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Take simple steps to create a great brew
Climbing the 16th century stairway up to “The Great Hall” at Christ Church I wasn’t sure what to expect. I could sense the years of knowledge, intelligence and culture leaching out of the walls.
As I entered, the porter whispered to me, “They just started telling drinking stories.” Not quite what I envisioned, but I was there to listen to Andy Hamilton talk about his book, Booze for Free.
The stories put everyone at ease and soon questions were flying as fast as the home brews were being passed around.
His face lit up like a man who found the secret to life as he told of his beginnings.
“I like foraging, I like gardening, I like drinking, I like home brewing- can I get away for a year doing this?”
He went on to explain how easy brewing is, demonstrating as he spoke. Mixing up sugar, hot water, orange juice and yeast in an old water bottle, giving it a shake, “wait five days and you have your first brew.” Of course it might not be the nicest thing you have tasted.
As he spoke a vial came my way, a dangerous combination of 50 chillies left to steep for 3-6 months in vodka. The gentleman across from me had the “nerve” (or inanity) to taste a drop, resulting in a bright red face, tearing eyes and heavy panting for the next few minutes.
The thing that intrigued me was how simple and inexpensive it all was. Brewing is no longer a combination of tubes, copper vats and fires. You can get something tasty from hacking down a few Himalayan balsam plants along the river. It is also environmentally friendly, using species that choke native wildflowers.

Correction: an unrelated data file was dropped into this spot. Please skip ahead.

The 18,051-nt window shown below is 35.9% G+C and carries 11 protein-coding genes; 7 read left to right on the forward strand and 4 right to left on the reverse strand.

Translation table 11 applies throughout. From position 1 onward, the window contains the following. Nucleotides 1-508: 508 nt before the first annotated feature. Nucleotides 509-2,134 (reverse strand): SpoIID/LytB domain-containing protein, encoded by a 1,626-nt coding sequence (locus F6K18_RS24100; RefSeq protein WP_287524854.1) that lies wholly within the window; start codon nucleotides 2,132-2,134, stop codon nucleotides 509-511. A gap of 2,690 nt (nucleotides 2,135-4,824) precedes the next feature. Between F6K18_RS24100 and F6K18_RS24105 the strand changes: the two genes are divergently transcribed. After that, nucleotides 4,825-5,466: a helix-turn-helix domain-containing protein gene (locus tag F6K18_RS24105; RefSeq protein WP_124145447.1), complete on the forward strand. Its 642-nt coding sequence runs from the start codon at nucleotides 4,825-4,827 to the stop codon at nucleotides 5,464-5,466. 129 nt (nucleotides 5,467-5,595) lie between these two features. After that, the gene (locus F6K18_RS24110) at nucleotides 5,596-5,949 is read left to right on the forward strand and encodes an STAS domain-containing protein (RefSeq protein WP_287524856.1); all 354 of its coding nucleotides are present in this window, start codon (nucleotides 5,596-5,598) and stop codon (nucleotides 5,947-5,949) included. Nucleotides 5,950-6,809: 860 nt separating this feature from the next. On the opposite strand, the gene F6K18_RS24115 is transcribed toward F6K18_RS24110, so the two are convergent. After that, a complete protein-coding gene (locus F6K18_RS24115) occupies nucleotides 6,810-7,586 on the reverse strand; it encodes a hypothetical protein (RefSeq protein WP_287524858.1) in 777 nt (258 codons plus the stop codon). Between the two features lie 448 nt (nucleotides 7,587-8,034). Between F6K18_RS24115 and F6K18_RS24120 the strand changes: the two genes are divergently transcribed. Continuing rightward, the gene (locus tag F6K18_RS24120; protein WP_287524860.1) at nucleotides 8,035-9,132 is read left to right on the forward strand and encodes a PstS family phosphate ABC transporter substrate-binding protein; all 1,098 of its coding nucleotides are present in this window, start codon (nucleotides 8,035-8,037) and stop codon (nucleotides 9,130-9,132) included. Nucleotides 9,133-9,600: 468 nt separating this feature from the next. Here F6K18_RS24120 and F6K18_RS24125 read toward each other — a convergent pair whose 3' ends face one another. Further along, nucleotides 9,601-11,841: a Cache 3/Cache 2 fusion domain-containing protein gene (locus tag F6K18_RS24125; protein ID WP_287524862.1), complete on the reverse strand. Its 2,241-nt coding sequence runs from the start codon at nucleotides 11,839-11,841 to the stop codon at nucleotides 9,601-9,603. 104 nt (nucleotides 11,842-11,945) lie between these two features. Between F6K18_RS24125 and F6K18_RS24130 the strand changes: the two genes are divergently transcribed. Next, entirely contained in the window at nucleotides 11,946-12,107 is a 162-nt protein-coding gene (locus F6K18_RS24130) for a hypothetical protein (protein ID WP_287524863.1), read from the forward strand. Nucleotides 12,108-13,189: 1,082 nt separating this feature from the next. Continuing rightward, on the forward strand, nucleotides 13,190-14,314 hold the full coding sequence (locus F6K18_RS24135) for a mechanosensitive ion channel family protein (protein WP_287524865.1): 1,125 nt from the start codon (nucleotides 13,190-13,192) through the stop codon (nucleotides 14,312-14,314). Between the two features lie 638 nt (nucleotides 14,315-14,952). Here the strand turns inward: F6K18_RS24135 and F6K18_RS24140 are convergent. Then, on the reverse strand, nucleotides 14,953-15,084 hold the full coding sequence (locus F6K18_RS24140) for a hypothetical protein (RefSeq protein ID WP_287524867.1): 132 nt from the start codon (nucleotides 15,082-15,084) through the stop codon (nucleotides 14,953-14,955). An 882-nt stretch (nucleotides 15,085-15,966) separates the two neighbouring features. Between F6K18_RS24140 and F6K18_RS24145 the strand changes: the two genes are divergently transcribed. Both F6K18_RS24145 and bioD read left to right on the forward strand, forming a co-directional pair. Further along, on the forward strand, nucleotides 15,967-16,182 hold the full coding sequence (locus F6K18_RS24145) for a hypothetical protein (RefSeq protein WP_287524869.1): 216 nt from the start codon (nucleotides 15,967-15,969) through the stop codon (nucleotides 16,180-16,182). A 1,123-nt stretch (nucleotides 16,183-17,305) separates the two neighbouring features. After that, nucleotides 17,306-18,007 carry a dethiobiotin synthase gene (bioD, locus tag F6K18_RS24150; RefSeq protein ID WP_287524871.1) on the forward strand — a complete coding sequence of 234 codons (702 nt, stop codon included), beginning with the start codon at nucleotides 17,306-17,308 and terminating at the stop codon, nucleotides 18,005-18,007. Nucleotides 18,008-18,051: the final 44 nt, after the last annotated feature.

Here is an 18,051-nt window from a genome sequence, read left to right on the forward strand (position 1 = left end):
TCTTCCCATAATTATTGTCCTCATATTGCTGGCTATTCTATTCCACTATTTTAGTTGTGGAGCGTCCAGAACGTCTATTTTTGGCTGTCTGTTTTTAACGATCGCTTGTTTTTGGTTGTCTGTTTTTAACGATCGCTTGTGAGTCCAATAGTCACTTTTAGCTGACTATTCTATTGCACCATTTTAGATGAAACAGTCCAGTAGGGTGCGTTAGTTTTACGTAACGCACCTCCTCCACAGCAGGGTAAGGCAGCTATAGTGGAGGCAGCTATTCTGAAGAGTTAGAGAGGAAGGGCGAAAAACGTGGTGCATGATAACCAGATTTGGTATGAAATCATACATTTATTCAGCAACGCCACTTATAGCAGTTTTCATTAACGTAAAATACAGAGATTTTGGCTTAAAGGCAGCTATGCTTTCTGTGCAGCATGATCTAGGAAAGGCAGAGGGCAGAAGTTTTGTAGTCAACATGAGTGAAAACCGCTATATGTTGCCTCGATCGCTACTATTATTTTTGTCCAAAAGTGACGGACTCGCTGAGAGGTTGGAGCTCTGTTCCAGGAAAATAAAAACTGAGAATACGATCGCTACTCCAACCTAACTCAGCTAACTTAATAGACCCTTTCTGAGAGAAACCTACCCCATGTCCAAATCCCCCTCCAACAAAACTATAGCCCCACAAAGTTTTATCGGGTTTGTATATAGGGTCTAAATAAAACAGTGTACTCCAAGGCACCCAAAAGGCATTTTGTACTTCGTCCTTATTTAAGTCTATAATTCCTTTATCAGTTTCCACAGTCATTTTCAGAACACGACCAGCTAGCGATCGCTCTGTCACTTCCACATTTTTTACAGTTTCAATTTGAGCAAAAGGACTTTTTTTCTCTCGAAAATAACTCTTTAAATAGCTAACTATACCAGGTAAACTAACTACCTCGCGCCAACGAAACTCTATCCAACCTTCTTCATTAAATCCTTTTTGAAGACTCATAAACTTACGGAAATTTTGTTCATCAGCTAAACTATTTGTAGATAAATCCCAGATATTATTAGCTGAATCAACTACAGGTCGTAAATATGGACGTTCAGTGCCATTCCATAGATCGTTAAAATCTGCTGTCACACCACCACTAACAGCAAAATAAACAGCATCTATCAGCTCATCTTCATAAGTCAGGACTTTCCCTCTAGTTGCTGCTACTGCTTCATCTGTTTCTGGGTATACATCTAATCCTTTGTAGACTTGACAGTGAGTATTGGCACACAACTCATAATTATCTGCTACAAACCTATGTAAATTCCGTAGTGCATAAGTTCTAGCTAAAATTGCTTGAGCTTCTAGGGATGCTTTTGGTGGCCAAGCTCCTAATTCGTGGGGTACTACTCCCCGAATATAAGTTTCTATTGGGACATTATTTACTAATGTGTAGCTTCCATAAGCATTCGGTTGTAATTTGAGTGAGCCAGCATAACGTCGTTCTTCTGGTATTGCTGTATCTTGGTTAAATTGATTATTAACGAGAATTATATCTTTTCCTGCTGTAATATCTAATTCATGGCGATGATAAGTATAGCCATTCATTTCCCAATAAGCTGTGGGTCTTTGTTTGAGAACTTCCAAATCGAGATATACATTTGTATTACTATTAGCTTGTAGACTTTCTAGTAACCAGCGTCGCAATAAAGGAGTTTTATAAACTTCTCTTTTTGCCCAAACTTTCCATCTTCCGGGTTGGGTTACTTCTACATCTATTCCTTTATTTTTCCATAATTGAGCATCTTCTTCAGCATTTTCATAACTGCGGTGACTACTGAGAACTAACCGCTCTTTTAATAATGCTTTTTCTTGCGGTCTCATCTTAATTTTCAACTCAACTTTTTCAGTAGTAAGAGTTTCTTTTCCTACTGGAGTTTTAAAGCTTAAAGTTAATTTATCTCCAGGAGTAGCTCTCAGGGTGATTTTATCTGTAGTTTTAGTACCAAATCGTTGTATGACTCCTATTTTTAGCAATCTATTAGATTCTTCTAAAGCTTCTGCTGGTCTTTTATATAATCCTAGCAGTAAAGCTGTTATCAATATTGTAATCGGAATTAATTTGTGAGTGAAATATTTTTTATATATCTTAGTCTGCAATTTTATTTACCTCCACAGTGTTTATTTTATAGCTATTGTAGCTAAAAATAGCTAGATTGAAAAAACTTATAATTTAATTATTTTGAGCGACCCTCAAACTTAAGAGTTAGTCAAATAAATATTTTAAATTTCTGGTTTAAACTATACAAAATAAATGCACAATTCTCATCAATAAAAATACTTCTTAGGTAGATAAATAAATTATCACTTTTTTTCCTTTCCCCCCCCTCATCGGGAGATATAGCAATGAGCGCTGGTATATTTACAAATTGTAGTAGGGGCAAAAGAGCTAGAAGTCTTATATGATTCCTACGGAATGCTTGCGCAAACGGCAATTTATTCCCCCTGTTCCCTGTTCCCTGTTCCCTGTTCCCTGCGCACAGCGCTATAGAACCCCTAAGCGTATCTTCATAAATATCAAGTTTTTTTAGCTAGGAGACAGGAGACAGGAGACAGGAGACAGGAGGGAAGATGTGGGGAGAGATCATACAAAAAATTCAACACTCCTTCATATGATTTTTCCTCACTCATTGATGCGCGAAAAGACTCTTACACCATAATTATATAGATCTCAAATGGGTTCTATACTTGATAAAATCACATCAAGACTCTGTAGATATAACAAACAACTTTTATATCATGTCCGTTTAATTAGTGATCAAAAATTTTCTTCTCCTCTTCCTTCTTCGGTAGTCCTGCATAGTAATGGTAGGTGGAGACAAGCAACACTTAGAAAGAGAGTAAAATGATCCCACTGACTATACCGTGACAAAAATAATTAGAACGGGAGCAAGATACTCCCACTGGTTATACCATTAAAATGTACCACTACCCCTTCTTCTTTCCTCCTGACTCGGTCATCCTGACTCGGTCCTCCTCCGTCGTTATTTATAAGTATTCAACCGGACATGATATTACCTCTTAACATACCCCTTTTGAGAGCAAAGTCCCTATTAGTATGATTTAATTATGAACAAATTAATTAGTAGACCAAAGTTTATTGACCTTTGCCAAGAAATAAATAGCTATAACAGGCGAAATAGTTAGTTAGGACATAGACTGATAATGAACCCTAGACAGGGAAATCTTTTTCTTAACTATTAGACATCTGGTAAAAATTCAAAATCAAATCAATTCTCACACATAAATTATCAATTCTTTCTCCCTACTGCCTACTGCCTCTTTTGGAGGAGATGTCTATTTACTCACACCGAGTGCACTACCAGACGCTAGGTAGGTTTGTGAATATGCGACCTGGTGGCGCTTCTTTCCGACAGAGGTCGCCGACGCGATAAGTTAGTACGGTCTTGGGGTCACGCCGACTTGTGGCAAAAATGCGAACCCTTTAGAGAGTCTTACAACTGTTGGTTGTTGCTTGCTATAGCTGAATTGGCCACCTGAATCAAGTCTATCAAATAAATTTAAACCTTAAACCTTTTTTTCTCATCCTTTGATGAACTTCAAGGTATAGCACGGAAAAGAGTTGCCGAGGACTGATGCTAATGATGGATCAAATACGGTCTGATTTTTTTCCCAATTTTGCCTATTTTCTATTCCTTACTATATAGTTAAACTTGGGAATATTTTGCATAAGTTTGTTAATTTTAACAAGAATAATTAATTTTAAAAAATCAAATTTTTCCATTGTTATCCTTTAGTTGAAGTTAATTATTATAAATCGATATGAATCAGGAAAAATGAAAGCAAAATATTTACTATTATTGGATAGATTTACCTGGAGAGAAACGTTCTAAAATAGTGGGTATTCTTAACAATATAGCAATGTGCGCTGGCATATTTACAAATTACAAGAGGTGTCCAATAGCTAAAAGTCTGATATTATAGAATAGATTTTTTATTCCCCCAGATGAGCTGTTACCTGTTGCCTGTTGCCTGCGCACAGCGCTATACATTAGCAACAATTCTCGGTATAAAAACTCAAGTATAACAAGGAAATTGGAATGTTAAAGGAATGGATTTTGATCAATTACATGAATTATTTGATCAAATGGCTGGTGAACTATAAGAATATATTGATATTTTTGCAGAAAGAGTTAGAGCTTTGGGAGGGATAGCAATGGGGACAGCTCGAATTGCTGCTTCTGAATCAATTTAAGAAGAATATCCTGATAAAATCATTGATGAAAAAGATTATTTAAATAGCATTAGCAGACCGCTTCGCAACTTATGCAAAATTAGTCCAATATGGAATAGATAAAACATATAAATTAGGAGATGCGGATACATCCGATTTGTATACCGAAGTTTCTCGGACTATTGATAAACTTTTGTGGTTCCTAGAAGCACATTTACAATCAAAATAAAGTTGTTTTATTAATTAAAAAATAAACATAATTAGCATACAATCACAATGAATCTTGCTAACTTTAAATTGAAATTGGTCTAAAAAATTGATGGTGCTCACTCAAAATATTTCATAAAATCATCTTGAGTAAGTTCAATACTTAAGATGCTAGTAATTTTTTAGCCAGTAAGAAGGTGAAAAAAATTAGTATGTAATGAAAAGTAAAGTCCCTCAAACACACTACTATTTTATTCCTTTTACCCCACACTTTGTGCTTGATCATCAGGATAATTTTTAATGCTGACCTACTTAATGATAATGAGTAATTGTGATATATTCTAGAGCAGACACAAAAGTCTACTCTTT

He stresses the importance of local land and plant knowledge when you start foraging. It is best to have a good relationship with the land owner so you can make sure no nasty chemicals are sprayed. Take a local foraging walk with a guide and double check your collections on websites or books.
Rosemary Cleaver from Hops and Vines (www.hopsandvineshomebrew.co.uk) in Witney is full of great advice. “We are coming up to Elderflower season. Pick them on a sunny day when you can smell that lovely perfume.” She adds, “Just bash on with it, it’s easy and produces such good results.”
Matt Ford from Headington Homewares (www.headingtonhomewares.co.uk) in Oxford recommends buying a starter kit. “They retail around £25. These are the basics, but as with all hobbies you then have the scope to develop your brewing to fit your own tastes.”
Matthew Hicks from the Oxford Brewers Group goes onto talk about the boom in home brewing. “Many people start off wanting to brew cheap beer,” Soon they become interested in the recipes and designing beers. Those people are members of the Oxford Brewers Group.
To join, visit www.oxfordbrewers.com. They meet once a month at the Lamb & Flag in St. Giles. It is free to join and they accept anyone interested in making great beer.